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This is the second part of a series on my recent trip to Abruzzo and Rome to Masciarelli Winery. See Part One HereIMG_6465

In the long expanse of travel time to Italy I found myself wondering what it was going to be like to stay inside a castle. So much of my trip to Italy was about changing expectations and ideas. I certainly did not imagine that an ancient castle could be so luxurious, so modern like Castello di Semivicoli, rising out of the shoulders of an ancient medieval town almost 400 meters above the sea.

IMG_6547Just 20 kilometers away the Adriatic sea; I could see it in the early morning beckoning with deep halcyon blue waves. I could smell it beneath the aroma of wood smoke and the wet newly thawed moss. 

As we drove in a zig-zag pattern up the ascent of the mountain over which the Castello looms I kept a vigilant eye out for wild boar, hoping to spot a specimen or a wild truffle poking out of the grass; I might have been hallucinating from porchetta overdose.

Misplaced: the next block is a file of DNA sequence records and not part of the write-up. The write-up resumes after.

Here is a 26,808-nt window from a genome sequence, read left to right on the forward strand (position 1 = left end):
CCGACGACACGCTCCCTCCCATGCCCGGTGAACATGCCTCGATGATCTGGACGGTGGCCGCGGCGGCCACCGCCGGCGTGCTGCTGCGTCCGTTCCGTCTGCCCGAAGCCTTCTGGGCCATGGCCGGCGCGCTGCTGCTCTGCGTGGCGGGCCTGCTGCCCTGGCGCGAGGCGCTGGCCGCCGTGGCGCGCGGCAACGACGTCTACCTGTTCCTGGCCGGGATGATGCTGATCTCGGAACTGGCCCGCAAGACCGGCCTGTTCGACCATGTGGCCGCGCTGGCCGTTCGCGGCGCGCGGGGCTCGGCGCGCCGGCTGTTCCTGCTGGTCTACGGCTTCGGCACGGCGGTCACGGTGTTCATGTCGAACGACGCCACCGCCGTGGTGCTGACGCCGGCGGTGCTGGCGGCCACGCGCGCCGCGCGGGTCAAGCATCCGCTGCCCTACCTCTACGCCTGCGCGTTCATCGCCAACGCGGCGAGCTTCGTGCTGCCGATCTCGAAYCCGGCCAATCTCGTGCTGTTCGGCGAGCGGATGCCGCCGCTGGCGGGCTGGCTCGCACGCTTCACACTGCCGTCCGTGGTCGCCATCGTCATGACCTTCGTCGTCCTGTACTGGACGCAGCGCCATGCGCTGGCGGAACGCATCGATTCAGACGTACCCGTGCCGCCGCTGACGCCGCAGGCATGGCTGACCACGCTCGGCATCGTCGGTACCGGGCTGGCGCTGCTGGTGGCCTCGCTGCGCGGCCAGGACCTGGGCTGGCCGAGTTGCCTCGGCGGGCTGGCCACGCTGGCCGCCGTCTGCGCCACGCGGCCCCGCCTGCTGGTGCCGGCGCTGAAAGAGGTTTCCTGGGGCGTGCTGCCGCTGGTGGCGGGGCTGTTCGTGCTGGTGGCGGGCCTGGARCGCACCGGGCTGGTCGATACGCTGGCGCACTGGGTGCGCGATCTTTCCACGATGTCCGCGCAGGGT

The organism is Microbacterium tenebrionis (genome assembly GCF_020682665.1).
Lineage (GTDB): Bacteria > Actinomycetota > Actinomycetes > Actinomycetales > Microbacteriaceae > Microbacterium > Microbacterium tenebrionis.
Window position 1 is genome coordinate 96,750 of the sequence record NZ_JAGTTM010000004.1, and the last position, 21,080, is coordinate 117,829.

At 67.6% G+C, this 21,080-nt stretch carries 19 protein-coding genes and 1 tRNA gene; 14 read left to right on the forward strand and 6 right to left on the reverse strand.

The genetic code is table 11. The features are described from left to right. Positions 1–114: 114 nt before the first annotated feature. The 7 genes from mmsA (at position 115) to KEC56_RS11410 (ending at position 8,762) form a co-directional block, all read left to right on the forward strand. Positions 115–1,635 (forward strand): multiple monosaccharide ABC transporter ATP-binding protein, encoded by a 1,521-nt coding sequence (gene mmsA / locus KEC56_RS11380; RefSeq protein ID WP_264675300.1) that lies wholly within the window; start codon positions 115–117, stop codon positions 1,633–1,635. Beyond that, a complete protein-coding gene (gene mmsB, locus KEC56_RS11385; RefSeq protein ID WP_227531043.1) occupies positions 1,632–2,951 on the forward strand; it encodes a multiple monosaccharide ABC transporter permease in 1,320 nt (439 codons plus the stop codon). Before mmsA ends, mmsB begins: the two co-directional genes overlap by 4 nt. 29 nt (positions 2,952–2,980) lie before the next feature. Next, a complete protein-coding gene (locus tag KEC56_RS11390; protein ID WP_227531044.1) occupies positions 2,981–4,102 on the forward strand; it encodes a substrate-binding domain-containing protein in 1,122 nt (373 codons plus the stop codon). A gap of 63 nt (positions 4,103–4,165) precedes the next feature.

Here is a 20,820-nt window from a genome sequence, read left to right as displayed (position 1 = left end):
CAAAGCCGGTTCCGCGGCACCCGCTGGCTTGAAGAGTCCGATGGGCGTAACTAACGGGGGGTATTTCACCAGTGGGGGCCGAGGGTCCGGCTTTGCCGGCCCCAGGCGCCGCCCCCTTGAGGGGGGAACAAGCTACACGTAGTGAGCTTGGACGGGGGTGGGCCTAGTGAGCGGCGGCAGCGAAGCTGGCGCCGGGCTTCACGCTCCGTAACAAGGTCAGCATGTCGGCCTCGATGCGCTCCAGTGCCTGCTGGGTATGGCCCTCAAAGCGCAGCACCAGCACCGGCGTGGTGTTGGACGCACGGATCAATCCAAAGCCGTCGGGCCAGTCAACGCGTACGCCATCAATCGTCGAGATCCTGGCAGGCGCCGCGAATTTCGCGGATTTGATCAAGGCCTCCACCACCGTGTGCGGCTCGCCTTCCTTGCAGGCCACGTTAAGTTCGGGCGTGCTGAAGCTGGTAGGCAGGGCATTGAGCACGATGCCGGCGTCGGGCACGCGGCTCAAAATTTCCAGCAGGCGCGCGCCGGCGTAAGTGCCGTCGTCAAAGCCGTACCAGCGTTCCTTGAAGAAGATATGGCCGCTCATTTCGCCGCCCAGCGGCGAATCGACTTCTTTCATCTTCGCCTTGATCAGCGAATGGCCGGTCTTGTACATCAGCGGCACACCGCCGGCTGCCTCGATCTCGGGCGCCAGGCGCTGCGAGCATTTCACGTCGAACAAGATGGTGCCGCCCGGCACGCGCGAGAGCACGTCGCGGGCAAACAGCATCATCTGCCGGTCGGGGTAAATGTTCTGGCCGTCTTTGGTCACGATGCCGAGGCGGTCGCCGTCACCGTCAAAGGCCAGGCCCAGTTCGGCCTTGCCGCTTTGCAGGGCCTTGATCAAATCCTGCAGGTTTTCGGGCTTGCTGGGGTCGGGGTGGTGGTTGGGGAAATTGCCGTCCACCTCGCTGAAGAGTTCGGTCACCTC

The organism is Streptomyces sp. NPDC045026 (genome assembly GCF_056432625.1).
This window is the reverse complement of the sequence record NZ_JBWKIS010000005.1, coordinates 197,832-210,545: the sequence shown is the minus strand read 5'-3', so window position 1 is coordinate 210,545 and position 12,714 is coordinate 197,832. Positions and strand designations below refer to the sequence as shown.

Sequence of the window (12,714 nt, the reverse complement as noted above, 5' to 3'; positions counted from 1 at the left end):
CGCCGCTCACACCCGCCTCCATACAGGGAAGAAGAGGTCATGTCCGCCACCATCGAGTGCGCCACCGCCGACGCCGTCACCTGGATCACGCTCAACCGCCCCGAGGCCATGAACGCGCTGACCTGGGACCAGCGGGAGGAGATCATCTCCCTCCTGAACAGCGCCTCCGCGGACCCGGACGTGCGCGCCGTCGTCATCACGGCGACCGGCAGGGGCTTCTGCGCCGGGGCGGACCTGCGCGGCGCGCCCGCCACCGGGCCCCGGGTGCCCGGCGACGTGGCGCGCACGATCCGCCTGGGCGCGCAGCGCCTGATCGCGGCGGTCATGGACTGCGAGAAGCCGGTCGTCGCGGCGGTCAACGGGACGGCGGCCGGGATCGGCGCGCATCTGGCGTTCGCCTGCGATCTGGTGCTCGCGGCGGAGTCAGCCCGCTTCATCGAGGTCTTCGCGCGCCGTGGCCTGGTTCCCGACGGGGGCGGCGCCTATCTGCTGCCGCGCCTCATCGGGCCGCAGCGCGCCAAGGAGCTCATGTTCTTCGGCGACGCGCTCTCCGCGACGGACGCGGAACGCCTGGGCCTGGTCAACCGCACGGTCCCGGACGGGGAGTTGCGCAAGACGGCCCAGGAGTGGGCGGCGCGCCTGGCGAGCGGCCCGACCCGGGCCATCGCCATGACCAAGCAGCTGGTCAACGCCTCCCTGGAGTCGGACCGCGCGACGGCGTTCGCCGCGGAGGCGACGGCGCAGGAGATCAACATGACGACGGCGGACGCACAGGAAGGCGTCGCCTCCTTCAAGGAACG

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Below in the municipality of Casacanditella the houses were actually pretty nice – many featuring multiple stories, scenic views, and dirt bikes parked aside. Most of the towns people I was told not only work the land, but hold positions in the near by dress and motorcycle factories to supplement their income. Largely insulated from the effects of the economic downturn because the majority of their products are consumed within their respective villages.

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magnums of new projects for the winery – chardonnay

A short tour of the restored Castello was extremely enlightening. The fine wines of Abruzzo were not always made in a modern style; historically relying on a large portion of heated oxidized grape must to provide longevity and protect the wine from transformation into vinegar. IMG_5878

The Castello also produced olive oil from its vast holdings of olive trees in the past as we could see from the massive wood and stone machinery – the ceilings still stained with suit and smoke from this past production. IMG_6034

We were given a further tour of the Baroness’s quarters, and shown our rooms – I naturally selected the dungeon room; delightfully restored with modern accouterment, modern art, and a fridge stocked with wine and italian goodies.

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not a bad view by any means

I passed out in the luxurious bed for a few hours before heading downstairs to meet Joanie Karapetian, already at work on tasting Montepulciano.

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joanie karapetian testing out the accomodations

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